Upgrading Infrastructure -- What, How, Who Pays?
- Apr 24, 2018 3:01 am GMT
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Infrastructure is a hot topic today: Trump’s ambiguous one trillion dollar tweets, pot-hole disasters, the 2017 hurricane disasters. It’s become painfully obvious to anyone with access to television, radio, newspapers or the internet that infrastructure in this country is aging, overcrowded, under-maintained and sadly out of date. The American Society of Civil Engineers, in its most recent assessment in 2017, gave U.S. infrastructure the dismal grade of D+. The World Economic Forum ranks our infrastructure twelfth in the world for overall quality, and singles out our roads, ports, railroads, air transportation infrastructure and our electricity supply system for particularly low grades.
The general public has been less concerned about the state of our electricity infrastructure than about the decaying roads and bridges that are so obvious to anyone who drives. But the infrastructure of our electric system is extremely out of date and vulnerable on several fronts. Most obvious is its vulnerability to weather disasters, which are increasingly frequent, with hundred-year floods occurring every few years, but it is also vulnerable on two other fronts: cyber security and the advent of new, disruptive technology, including electric and autonomous cars.
The risk to the system from weather disasters is much greater than had previously been assumed. While utilities have been aware of the threat of hurricanes and have improved above-ground infrastructure, a recent study by scientists at the University of Bristol in England suggested that the risk from flooding was 2.6 to 3.1 times higher than the numbers derived from the older official maps from FEMA that utilities rely on. Upgrading the infrastructure to address flood risk is far more complex, since it requires either building seawalls, dunes or wetlands; elevating substations or replacing current equipment with submersible units; or simply retreating from coastal areas or other places that are particularly vulnerable. Those are costly upgrades.
Power grids as well as chemical and gas pipelines and water utilities are at tremendous risk from cyber-security threats, and those threats will only become more severe as the internet of things expands, offering hostile forces infinitely more possible entry points. Furthermore, the interconnectedness of critical infrastructure means that each component functions as a part of a highly interdependent network. An attack on one part is a threat to the entire system. Upgrading the infrastructure of electric companies therefore requires an upgrade to every system those companies are connected to, which means virtually every company and individual they serve. A “smart” refrigerator or television can serve as an entry point. Protecting the infrastructure from hostile cyber attacks – or, for that matter, innocent cyber failures – will therefore require a massive and highly coordinated approach to a potentially disastrous problem.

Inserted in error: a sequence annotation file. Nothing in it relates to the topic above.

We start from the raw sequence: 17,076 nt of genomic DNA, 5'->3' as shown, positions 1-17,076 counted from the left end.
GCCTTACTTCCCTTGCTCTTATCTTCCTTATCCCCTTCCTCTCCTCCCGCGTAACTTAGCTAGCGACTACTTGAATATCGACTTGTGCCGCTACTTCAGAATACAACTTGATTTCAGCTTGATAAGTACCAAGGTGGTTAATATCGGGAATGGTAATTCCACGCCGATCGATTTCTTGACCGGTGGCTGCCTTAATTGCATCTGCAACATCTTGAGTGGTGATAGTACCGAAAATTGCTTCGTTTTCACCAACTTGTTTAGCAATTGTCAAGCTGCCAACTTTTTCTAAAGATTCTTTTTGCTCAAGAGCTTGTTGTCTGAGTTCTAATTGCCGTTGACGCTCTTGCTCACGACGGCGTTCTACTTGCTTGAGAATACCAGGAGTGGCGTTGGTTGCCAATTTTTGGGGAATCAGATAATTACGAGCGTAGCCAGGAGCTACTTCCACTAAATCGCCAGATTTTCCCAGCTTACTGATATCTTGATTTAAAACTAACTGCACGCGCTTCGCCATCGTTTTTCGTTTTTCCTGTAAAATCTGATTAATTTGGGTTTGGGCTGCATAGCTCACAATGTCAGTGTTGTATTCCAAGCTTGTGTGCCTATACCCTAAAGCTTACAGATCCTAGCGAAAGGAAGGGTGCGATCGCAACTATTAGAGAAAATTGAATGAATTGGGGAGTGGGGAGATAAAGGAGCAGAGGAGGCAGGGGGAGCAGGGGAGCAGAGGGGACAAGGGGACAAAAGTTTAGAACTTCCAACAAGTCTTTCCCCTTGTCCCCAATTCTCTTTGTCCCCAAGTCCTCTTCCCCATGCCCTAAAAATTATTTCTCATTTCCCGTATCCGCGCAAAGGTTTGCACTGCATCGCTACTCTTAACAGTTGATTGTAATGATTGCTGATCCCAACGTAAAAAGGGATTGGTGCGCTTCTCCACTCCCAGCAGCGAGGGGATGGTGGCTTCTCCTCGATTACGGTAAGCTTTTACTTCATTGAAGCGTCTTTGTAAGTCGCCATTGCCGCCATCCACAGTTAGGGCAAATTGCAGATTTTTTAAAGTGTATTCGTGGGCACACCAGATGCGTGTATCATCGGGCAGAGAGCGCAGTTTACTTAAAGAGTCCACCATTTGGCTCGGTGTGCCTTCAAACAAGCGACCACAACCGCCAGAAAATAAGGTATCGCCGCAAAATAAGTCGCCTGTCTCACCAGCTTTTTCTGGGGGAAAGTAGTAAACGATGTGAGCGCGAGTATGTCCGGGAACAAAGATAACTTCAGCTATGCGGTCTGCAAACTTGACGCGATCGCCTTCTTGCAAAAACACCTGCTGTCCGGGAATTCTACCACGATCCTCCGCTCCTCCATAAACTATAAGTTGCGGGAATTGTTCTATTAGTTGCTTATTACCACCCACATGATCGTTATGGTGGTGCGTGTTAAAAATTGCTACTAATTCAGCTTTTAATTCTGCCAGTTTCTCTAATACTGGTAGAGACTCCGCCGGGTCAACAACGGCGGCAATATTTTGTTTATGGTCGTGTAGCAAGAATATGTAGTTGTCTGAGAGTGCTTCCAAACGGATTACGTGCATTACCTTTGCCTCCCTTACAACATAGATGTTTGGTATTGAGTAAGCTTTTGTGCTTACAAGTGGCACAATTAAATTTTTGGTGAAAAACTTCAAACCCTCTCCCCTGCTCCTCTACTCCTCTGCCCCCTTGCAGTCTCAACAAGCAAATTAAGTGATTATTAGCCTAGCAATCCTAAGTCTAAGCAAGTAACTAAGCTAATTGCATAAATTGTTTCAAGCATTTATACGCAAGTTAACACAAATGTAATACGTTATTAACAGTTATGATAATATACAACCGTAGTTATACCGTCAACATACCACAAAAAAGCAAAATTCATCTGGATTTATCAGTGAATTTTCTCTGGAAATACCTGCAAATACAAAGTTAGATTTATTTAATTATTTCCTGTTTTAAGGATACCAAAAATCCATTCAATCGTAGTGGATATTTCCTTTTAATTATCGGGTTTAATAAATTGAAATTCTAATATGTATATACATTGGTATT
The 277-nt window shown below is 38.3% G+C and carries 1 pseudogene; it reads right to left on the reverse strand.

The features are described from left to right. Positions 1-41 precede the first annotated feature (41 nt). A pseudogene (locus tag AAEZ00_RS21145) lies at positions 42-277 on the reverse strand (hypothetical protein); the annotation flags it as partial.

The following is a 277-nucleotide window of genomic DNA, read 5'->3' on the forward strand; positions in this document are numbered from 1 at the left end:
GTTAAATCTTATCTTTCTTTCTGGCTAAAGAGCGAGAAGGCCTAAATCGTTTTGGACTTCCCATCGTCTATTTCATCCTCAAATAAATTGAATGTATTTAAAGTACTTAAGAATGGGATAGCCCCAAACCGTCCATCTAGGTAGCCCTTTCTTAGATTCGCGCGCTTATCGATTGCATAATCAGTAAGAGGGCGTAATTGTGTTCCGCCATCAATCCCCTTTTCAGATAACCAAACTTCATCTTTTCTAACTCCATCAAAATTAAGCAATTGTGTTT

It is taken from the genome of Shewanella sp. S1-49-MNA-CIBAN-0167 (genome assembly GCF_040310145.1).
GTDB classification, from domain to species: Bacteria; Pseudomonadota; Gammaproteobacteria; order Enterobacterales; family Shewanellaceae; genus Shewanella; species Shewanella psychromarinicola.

Upgrading the grid to account for what society will look like in ten or twenty years requires establishing a multi-talented task force drawn not just from the electric community; it will require cooperation from a broad range of industries, as well as academics from fields as diverse as economics, medicine, sociology, engineering and the hard sciences. Certain trends are already fairly obvious. Electric cars will soon become a major part of U.S. transportation, distributed generation will surge and peer-to-peer power sharing is already beginning to disrupt the basic infrastructure that has, from its beginning, been designed as a one-way system. Accounting for these fundamental changes will have to be central to upgrading the electric infrastructure.
Because of the enormous complexity of upgrading our infrastructure and because of the interconnectedness of virtually all parts of our economy and society, it would be unwise, at best, for any one sector to proceed on its own. At worst, enormous effort and money could be wasted, and plans worked out in isolation could actually be destructive. Certainly, government has a central role to play, although the thought of coordinating the various, often antagonistic, factions is a daunting thought but it’s essential, and it can work. The interstate highway system, although established in much simpler and less antagonistic times, is an example of the federal and state governments working in concert to meet an ambitious goal. That kind of cooperation will probably require a concerted effort to develop a public-service campaign to convince the public to support the effort to upgrade our infrastructure. The public tends to take the infrastructure for granted until a disaster makes it obvious how essential and how vulnerable it is. Educating the public and convincing them of the need to support both governmental and private efforts for upgrade is essential if the massive funding needed is to be procured.
Which raises the final issue: who pays? While the Trump administration talks about a trillion-dollar investment, it suggests that only a small part of that – some estimates are $200 billion, others even less – will come from the federal government. The rest is up to the states and the private sector. That could include equity investment as well as long-term revenue-bond financing. While individual investor-owned utilities have obvious revenue incentives to upgrade infrastructure as well as access to private capital, many of the more than 2,000 municipal utilities are far more dependent on government assistance. If that comes at the price of tax increases, the fight could take longer than our society can afford. Or, it could mean increased privatization. One way or the other, there is no time to lose.